I've played a lot of Roguelike games, at this point I've been playing various forms of The Binding of Isaac for literally half my life. Not to imply that I'm an expert, or even particularly good, but you could say I'm familiar with the genre. So, all this is to say, it would behoove you to believe me when I tell you: something Really cool just happened.
First, some context. The Roguelike genre is one with a high amount of plasticity, pretty much any game with a permadeath system can be considered a "roguelike" if you're willing to be pedantic. That being said: the structure of most, capital R, "Roguelikes" is a series of increasingly difficult levels culminating in a "final" boss. Every level typically ends with, or at least contains, a boss fight; of course this doesn't go for every game in the genre but this is the general structure, seen in games like Enter the Gungeon, Nuclear Throne, and the Risk of Rain games. The main gameplay loop is somewhat different from other games because when you lose, you start from the beginning, sometimes you get some upgrades so your next "run" easier The problem is that these bosses often become some of the most boring parts of your run, especially during the early game. Patterns are memorized after a handful of runs and then you spend the rest of your time with the game dunking on that boss. Not to say that there aren't tough bosses in Roguelikes, anyone even passingly familiar with the genre will tell you that some of these games will kick your ass up and down the street but the point is that it's the same boss doing the kicking. It's just after your 300th run, the first area boss becomes nothing more than a formality, you have learned all of their moves and they couldn't hope to damage you. The understandable patterns that make bossfights winable in the first place sabotages their ability to challange players 200 hours down the line. This seems like an intrinsic element of boss design, the bosses have to be consistant so the fight is fair but this brings me to Hades, the new Roguelike from the creators of Bastion, and how they manage to change up bossfights consistantly through the game, even after 100 hours while keepings things fair and understandable.
Before getting into the meat and potatoes I need to take a moment to praise the writers at Supergiant. Almost every boss encounter I have seen has started with a new bit of (mostly) fully voice acted dialogue that is not only unfailingly charming but efficient characterization in where most games would just have a splash screen and have the fight begin. Let's look at the first world as an example of this, when first attempting to escape hell, your character: Zagreus (prince of the underworld) runs into one of the 3 legendary furies of the underworld, this is the boss of world 1 as well as Zag's ex. As you progress through the game you meet her sisters, the remaining furies, as they take turns being the acting as end boss. You get to know all of the furies and when you're finally back on speaking terms with your ex you can come to learn how they feel about each other, both as furies and sisters. As you get into the game and get your first dozen or so runs under your belt the boss(es) of the first area will begin to comment on the repetition and, to my delight, about 40 runs in, your player character gives a nickname to the Hydra living under a river of lava, forever changing how the characters and in-game menus refer the to the creature. This level of dynamic, character driven change is not only a major step forward in and of itself but is easily one of the largest reasons I kept coming back to the game, I'm so charmed by all of these little guys and I can't wait to spend more time in hell with them.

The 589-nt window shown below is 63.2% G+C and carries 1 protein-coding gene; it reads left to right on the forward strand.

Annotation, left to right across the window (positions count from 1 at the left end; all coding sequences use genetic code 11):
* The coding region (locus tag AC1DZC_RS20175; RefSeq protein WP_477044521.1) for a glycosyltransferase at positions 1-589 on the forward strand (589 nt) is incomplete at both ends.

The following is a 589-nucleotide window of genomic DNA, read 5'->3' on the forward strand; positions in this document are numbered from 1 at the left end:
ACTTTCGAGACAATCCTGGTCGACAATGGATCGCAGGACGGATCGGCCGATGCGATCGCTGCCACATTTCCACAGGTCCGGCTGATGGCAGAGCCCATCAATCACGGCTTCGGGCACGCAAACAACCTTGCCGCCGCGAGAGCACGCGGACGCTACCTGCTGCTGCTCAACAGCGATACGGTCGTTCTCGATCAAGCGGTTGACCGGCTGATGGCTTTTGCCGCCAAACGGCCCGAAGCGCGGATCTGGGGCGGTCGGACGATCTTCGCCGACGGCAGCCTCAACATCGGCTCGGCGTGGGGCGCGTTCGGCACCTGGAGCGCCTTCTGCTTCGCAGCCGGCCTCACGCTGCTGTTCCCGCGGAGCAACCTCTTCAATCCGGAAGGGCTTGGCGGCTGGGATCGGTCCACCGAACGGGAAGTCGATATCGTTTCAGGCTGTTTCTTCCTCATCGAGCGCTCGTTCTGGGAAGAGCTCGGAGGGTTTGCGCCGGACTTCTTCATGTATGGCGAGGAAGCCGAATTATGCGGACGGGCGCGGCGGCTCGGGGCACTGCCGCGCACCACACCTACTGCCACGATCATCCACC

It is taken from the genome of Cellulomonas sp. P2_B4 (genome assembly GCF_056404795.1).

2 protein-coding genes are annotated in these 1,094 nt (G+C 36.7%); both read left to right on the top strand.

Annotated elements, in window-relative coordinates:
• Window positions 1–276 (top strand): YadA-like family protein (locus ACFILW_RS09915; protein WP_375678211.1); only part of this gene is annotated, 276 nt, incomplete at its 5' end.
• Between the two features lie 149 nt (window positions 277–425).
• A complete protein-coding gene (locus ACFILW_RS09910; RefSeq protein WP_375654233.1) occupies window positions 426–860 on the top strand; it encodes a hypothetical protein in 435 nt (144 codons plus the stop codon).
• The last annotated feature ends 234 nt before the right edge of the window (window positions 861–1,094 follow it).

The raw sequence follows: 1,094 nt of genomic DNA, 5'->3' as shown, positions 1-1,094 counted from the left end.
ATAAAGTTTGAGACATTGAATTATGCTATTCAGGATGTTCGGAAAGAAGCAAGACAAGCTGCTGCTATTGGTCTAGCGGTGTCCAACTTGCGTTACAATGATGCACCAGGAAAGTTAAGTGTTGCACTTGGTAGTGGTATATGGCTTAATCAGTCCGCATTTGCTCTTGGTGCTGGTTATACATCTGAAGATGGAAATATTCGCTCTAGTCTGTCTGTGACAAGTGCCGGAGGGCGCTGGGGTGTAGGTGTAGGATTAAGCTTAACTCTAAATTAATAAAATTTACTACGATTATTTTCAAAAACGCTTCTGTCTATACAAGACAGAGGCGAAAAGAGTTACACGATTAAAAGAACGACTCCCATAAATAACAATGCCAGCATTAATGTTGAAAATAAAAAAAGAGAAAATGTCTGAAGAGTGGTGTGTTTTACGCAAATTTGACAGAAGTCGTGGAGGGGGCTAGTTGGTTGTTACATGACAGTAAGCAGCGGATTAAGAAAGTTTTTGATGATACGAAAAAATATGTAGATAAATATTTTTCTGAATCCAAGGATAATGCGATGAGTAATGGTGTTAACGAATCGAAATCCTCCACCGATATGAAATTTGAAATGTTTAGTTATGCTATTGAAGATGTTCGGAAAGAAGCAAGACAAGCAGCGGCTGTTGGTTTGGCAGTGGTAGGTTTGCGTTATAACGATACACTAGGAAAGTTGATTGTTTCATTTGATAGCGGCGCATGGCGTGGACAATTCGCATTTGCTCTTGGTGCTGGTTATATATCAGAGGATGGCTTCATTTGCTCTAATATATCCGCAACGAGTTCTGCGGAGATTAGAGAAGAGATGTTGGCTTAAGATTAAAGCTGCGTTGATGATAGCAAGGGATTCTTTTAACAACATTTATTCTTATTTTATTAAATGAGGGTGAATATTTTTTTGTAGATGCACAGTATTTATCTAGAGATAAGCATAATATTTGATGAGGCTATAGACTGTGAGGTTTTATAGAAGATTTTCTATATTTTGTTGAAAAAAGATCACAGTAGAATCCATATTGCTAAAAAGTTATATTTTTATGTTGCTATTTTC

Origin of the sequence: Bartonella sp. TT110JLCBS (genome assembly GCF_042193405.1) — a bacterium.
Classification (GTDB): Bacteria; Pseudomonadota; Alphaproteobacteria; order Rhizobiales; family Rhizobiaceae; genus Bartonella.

If it was just good characterization and quips, it would be interesting but similar to other a lot of other games once you actually start fighting properly. This being me to the real meat and potatoes of Hades, the pacts of pain. Once you prove to the game that you are able to beat it a few times it, Hades (the god, not the game) will attempt to further increase the difficulty of escaping hell with a contract that places more difficulties upon the player, with the promise of greater rewards. One of these conditions is called "Extreme Measures," which "arms the Underworld Bosses with new techniques." Activating this particular clause will change totally change the boss fights for your run. Now, instead of coming at you one at a time the furies attack together, their simple attack patterns coming together to make a fight that is more difficult and exciting than the sum of its parts. Same goes with the second boss of the game, the bone hydra,who's arena changes so drastically that you have to completely rethink your tactics. These things do not make the bosses infinitely complex, they still have their limits and all this really does is prolong the time from first encountering a boss to being able to steamroll it every time but it is a glimpse of things to come in the future.
Hades manages to implement the kind of modular design that has been a staple of the Rougelike genre for years into its boss fights. Both through randomization and player controlled difficulty options. In essence this is one step closer to a "pure" Roguelike, one which the design principals and sensibilities apply to every aspect of the game, creating a uniquely focused experience. We're most likely not going to see games all of a sudden adopting these ideas, but now that we are living in a post-Hades world, boss fights will never be the same.